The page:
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Thread: The future of weapon arts in the modern world

  1. #1
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    Hello Obata Sensei

    I do not wish to be disrespectful and apologise if this post would seem to be.
    I would ask what you consider to be the future of weapon based arts in the modern world, when we cannot carry or use weapons in the street or in our normal life.
    I have not studied any weapon based systems, with the exception of a short time practicing Kendo, and would think it is very difficult to use any weapon based system in a practical situation, but I can see that the application of ideas may be possible.

    I feel that there is a place for weapon based systems in martial arts and would like to hear your opinions.

    With Thanks
    Steve Williams

    Harrow Branch.
    Shorinji Kempo UK.
    www.ukskf.org




  2. #2
    Obata T Guest

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    If you think about Budo, there are two main ideas.

    One is train your body, fight in competitions and win. The other is learning about human spirit, Bushido, and Harmony and not caring for competitions.

    In modern days, empty handed martial arts such as Aikido, Judo, Karate-do, and Shorinji Kempo etc. have become quite popular. Judo and Karate's main point has become competition these days, but there are still some dojos who teach more traditionally.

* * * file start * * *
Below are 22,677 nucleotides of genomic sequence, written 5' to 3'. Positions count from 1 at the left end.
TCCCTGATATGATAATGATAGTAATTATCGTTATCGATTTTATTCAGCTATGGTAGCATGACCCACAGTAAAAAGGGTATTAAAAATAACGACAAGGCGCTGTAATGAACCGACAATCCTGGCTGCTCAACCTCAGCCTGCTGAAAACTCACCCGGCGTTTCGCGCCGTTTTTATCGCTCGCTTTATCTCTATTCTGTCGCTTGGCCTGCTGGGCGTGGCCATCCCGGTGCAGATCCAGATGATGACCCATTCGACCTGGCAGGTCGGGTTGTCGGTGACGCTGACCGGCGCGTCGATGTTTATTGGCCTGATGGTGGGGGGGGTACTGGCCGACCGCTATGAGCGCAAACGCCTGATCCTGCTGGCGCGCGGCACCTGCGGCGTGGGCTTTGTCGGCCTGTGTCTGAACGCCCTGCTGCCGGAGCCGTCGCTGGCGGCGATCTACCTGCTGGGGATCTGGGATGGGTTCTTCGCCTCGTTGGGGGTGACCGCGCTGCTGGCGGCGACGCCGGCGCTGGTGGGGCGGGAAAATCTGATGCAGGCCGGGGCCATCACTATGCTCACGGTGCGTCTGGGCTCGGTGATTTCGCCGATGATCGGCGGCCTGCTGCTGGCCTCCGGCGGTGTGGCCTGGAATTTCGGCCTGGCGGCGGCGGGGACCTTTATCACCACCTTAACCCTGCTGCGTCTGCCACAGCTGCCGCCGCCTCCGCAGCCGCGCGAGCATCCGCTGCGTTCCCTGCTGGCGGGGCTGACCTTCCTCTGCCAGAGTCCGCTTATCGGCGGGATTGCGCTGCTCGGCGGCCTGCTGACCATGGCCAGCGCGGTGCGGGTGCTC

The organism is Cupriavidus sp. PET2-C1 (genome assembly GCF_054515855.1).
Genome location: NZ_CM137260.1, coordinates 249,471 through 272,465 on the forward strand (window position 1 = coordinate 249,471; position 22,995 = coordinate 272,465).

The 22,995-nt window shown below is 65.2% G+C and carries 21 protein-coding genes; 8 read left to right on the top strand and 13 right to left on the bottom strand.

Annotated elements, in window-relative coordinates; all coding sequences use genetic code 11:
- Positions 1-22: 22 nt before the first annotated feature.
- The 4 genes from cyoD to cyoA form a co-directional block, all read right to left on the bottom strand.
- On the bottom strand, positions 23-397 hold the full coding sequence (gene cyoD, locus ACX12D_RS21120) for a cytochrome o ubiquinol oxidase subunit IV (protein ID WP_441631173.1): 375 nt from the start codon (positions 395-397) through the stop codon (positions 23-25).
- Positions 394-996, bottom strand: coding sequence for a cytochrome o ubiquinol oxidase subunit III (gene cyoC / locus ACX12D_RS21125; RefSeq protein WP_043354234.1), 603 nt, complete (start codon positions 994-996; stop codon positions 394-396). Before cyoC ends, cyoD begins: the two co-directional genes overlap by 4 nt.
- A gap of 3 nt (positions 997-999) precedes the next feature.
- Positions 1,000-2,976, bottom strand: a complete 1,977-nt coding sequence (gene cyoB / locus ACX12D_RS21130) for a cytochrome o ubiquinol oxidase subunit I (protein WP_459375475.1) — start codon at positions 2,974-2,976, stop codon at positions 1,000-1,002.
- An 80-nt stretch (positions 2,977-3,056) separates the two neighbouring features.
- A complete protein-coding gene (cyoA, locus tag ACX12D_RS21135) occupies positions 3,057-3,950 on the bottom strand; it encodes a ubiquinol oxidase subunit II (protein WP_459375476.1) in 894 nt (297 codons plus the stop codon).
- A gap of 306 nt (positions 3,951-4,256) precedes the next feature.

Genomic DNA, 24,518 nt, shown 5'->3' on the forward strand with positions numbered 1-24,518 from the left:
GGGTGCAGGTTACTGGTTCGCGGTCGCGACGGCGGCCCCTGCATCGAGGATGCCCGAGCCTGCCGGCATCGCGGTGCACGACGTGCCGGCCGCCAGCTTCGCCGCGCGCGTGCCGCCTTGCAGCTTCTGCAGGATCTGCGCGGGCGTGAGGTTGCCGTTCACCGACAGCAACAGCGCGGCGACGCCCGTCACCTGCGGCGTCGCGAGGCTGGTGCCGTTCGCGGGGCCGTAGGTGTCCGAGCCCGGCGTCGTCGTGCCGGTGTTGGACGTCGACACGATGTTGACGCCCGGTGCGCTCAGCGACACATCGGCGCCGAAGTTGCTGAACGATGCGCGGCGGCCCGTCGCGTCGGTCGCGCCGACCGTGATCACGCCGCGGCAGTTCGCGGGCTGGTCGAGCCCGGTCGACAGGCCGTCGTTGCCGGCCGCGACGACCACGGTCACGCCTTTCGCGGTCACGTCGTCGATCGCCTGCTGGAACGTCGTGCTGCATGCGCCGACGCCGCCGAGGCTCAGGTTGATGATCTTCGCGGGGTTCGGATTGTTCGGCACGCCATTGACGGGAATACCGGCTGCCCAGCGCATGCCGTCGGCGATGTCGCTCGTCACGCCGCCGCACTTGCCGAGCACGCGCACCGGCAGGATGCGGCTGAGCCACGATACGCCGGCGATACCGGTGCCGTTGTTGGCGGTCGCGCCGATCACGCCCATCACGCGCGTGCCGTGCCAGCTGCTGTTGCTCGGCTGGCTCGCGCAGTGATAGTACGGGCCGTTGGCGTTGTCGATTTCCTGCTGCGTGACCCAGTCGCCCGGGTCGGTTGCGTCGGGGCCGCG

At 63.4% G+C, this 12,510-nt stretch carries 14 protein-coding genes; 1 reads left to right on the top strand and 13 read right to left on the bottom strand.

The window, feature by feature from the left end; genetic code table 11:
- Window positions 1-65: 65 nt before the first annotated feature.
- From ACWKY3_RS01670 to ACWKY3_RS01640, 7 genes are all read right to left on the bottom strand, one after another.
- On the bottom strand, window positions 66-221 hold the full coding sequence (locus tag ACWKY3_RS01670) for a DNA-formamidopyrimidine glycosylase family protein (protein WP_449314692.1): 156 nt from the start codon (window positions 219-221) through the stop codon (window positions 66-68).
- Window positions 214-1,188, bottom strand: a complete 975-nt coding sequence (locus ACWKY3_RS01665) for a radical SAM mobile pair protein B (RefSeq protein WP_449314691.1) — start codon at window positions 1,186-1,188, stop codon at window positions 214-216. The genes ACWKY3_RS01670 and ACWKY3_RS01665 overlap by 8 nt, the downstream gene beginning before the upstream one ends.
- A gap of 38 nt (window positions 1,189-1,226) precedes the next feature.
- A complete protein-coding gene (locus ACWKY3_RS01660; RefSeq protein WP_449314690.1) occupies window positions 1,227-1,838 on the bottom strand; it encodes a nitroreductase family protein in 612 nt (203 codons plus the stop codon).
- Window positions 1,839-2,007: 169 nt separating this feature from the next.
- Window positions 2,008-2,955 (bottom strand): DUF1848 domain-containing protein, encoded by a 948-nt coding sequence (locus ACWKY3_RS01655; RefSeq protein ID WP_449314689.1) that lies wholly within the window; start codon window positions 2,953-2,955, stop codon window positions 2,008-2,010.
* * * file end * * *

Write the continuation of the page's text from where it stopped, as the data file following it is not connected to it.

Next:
Winning competitions is "Sho no Budo".

    In "Dai no Budo", you think about your whole life instead of little moments. I know many who have become winners in competitions, but ended up committing suicide.

    A Samurai's martial art is very good; there are no unnecessary fights (only in battles). Their spirit was to train themselves, care about their families, make people's lives better, and make their living place better.

    Since you're learning Shorinji Kempo, I think you understand this concept.

    There is Dai no Budo and Sho no Budo - both in cases of empty hand and weapon arts. However, the purpose of learning a martial art is not to win in fights or win competitions.

    I teach both Shinkendo and Aikibujutsu. The Budo I think of is what we call "Chudo Seishin"...meaning it's not too much harmony, not too much fighting, etc.

    Our budo is like a plane, the wings are equally balanced when it is flying.


    International Shinkendo Federation,

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